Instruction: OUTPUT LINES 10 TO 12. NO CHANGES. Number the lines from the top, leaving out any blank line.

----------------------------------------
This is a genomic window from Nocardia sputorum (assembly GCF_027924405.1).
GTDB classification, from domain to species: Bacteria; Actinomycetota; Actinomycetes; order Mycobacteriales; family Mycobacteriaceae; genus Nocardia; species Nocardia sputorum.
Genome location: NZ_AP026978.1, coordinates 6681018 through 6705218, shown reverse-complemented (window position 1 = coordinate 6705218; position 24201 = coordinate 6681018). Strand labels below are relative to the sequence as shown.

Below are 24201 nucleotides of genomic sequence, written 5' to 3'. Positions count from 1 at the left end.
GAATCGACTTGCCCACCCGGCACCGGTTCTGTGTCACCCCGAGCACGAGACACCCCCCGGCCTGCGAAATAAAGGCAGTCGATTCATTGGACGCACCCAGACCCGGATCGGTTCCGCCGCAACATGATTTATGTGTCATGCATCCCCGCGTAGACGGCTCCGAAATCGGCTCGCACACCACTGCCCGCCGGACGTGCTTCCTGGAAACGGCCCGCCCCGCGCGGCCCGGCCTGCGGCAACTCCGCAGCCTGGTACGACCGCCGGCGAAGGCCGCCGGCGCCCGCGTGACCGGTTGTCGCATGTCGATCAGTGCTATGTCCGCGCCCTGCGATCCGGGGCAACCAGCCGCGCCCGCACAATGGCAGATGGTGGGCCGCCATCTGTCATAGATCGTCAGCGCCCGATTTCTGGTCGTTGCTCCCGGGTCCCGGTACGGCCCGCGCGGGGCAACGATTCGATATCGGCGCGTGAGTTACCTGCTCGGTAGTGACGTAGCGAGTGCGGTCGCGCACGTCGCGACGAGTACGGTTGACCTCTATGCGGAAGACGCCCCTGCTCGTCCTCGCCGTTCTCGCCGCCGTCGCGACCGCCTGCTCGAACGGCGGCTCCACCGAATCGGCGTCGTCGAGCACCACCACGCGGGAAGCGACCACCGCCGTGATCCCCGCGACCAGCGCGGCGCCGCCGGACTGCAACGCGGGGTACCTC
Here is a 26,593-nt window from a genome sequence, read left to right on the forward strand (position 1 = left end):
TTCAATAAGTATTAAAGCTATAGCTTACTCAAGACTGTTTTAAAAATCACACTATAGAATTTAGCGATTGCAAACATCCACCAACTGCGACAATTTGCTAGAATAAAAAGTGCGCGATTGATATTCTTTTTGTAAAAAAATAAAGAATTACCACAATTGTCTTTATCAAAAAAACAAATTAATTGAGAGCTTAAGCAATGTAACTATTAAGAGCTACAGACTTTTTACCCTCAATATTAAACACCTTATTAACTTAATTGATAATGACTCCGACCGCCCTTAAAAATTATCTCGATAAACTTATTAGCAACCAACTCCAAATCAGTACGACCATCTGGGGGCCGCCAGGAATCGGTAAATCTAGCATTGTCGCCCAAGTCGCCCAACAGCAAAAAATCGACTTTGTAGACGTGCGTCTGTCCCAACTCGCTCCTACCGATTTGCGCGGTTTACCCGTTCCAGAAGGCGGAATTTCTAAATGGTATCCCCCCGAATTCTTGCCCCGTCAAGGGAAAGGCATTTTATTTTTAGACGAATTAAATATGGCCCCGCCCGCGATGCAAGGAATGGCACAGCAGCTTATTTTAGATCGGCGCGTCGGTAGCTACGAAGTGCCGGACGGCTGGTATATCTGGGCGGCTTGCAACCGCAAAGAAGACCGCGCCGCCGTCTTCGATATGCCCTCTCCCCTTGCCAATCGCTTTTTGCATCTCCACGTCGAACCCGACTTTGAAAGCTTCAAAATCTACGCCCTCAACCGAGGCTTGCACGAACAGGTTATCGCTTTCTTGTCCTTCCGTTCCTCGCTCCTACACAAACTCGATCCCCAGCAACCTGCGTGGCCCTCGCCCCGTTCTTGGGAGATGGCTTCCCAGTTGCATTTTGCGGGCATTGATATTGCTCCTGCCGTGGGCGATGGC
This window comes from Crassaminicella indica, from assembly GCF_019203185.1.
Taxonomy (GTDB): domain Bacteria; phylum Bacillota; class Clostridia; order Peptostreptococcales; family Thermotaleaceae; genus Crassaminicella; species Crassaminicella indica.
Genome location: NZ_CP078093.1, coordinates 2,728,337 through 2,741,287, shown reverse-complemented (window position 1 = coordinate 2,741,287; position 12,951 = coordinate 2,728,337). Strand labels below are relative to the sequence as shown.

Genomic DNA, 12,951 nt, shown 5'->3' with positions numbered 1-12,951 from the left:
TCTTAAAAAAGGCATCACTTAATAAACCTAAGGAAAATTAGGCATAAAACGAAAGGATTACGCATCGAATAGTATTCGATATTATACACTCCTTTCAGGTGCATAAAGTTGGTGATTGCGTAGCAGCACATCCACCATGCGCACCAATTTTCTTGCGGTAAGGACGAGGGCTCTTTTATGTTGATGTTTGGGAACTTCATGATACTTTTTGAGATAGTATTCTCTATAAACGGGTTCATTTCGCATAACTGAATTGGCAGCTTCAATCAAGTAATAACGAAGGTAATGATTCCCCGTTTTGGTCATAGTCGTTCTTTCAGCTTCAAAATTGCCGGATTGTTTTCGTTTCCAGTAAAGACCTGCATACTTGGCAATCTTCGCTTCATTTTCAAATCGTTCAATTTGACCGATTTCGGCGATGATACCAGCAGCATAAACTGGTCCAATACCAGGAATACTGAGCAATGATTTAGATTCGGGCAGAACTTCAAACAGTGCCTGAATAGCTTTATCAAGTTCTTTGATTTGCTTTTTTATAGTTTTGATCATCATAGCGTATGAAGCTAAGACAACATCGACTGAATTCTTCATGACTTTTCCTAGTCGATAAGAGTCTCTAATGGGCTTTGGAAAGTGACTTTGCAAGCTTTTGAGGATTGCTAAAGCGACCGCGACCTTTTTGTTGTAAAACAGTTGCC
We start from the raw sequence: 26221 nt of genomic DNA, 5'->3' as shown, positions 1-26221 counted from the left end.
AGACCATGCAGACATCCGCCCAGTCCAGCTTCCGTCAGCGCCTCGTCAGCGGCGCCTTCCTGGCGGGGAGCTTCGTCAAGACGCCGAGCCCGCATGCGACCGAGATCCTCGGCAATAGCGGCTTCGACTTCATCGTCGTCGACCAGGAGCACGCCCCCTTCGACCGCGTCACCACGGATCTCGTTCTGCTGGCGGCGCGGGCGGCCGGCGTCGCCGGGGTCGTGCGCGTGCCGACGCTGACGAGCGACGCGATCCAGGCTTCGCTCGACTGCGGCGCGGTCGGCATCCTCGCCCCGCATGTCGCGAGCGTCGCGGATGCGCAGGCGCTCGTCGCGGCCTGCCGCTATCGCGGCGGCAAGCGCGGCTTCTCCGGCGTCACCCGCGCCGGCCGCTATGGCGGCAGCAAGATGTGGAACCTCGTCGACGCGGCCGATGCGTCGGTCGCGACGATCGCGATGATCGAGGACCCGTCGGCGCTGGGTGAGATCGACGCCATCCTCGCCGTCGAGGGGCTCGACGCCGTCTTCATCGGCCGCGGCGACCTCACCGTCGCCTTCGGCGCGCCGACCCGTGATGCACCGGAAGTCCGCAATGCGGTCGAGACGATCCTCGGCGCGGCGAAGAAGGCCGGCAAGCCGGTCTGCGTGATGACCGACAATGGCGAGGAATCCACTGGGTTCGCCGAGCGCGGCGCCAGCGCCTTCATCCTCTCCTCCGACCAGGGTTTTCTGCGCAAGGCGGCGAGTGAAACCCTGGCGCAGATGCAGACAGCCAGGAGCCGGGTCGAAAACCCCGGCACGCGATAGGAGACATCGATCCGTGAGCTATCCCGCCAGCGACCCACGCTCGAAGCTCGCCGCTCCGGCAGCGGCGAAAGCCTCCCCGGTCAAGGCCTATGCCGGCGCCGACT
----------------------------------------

Genome location: NZ_CP078093.1, coordinates 2,728,337 through 2,741,287, shown reverse-complemented (window position 1 = coordinate 2,741,287; position 12,951 = coordinate 2,728,337). Strand labels below are relative to the sequence as shown.

Genomic DNA, 12,951 nt, shown 5'->3' with positions numbered 1-12,951 from the left:
TCTTAAAAAAGGCATCACTTAATAAACCTAAGGAAAATTAGGCATAAAACGAAAGGATTACGCATCGAATAGTATTCGATATTATACACTCCTTTCAGGTGCATAAAGTTGGTGATTGCGTAGCAGCACATCCACCATGCGCACCAATTTTCTTGCGGTAAGGACGAGGGCTCTTTTATGTTGATGTTTGGGAACTTCATGATACTTTTTGAGATAGTATTCTCTATAAACGGGTTCATTTCGCATAACTGAATTGGCAGCTTCAATCAAGTAATAACGAAGGTAATGATTCCCCGTTTTGGTCATAGTCGTTCTTTCAGCTTCAAAATTGCCGGATTGTTTTCGTTTCCAGTAAAGACCTGCATACTTGGCAATCTTCGCTTCATTTTCAAATCGTTCAATTTGACCGATTTCGGCGATGATACCAGCAGCATAAACTGGTCCAATACCAGGAATACTGAGCAATGATTTAGATTCGGGCAGAACTTCAAACAGTGCCTGAATAGCTTTATCAAGTTCTTTGATTTGCTTTTTTATAGTTTTGATCATCATAGCGTATGAAGCTAAGACAACATCGACTGAATTCTTCATGACTTTTCCTAGTCGATAAGAGTCTCTAATGGGCTTTGGAAAGTGACTTTGCAAGCTTTTGAGGATTGCTAAAGCGACCGCGACCTTTTTGTTGTAAAACAGTTGCC